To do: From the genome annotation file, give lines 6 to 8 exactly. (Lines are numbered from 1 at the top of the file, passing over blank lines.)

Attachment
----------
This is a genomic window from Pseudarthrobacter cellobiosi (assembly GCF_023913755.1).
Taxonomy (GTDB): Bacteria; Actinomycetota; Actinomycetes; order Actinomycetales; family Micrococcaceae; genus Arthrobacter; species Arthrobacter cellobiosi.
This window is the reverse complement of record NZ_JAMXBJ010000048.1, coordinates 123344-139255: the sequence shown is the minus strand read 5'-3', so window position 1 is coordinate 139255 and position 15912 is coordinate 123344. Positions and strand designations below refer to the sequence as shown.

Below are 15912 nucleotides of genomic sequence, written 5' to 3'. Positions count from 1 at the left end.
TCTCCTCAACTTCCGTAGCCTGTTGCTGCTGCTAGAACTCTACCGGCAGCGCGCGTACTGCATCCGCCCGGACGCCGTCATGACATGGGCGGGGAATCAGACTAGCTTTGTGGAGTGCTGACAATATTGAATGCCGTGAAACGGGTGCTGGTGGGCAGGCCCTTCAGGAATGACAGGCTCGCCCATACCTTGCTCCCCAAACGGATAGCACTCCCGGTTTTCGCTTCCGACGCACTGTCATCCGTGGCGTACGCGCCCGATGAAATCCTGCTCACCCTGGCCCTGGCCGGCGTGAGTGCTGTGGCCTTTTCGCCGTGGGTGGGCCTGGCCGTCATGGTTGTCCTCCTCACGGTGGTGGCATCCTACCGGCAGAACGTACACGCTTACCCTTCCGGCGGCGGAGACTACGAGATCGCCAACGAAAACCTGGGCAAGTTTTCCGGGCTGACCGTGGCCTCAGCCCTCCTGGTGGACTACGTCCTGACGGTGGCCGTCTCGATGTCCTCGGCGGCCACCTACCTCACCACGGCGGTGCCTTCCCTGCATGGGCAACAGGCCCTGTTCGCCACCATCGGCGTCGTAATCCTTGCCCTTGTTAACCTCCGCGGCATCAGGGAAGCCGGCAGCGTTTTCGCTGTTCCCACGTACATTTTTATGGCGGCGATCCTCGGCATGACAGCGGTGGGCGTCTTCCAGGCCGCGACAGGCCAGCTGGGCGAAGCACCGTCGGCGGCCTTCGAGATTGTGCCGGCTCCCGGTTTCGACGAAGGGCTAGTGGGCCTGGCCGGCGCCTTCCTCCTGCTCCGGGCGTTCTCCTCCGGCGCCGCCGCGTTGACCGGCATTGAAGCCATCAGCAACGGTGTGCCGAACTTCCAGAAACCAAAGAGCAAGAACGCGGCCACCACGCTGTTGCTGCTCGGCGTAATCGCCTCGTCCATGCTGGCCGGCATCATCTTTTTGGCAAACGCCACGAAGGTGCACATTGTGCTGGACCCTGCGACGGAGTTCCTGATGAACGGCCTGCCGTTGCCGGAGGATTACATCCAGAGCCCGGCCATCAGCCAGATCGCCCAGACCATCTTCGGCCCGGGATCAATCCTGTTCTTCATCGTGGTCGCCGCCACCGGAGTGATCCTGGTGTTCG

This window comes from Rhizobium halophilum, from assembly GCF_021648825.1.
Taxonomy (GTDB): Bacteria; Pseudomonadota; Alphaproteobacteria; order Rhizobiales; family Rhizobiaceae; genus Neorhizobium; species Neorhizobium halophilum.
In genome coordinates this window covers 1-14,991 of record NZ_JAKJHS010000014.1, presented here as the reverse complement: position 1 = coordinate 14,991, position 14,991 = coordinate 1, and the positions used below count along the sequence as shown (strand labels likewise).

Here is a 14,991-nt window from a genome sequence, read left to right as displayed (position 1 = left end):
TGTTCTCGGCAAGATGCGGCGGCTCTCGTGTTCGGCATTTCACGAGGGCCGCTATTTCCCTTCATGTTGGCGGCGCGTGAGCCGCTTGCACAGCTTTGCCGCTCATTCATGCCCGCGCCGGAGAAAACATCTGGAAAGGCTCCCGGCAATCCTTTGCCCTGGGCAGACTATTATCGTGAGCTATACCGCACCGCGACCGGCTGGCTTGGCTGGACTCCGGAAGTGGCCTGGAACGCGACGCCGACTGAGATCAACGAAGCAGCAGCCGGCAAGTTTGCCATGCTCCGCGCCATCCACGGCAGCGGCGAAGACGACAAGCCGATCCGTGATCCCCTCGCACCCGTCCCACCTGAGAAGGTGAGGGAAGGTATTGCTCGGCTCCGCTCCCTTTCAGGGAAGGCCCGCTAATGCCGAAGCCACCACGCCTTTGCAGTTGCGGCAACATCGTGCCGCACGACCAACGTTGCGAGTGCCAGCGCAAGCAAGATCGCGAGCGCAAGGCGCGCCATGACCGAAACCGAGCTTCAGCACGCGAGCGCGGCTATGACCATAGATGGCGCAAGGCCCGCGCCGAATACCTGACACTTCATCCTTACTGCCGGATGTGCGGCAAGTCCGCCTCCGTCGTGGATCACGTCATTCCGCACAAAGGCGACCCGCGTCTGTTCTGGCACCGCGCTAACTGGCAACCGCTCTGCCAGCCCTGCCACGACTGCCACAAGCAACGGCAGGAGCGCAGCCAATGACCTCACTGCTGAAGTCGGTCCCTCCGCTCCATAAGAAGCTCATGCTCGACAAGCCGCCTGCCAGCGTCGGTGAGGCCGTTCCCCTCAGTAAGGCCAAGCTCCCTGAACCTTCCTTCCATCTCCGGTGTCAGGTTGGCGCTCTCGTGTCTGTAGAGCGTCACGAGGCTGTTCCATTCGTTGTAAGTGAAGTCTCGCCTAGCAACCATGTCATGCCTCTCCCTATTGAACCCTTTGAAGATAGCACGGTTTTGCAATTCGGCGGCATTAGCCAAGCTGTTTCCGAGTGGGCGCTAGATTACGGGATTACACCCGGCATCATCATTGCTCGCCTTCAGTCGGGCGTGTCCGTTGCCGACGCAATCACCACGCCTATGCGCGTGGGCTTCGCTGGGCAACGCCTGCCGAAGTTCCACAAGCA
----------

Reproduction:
This window comes from Rhizobium halophilum, from assembly GCF_021648825.1.
Taxonomy (GTDB): Bacteria; Pseudomonadota; Alphaproteobacteria; order Rhizobiales; family Rhizobiaceae; genus Neorhizobium; species Neorhizobium halophilum.
In genome coordinates this window covers 1-14,991 of record NZ_JAKJHS010000014.1, presented here as the reverse complement: position 1 = coordinate 14,991, position 14,991 = coordinate 1, and the positions used below count along the sequence as shown (strand labels likewise).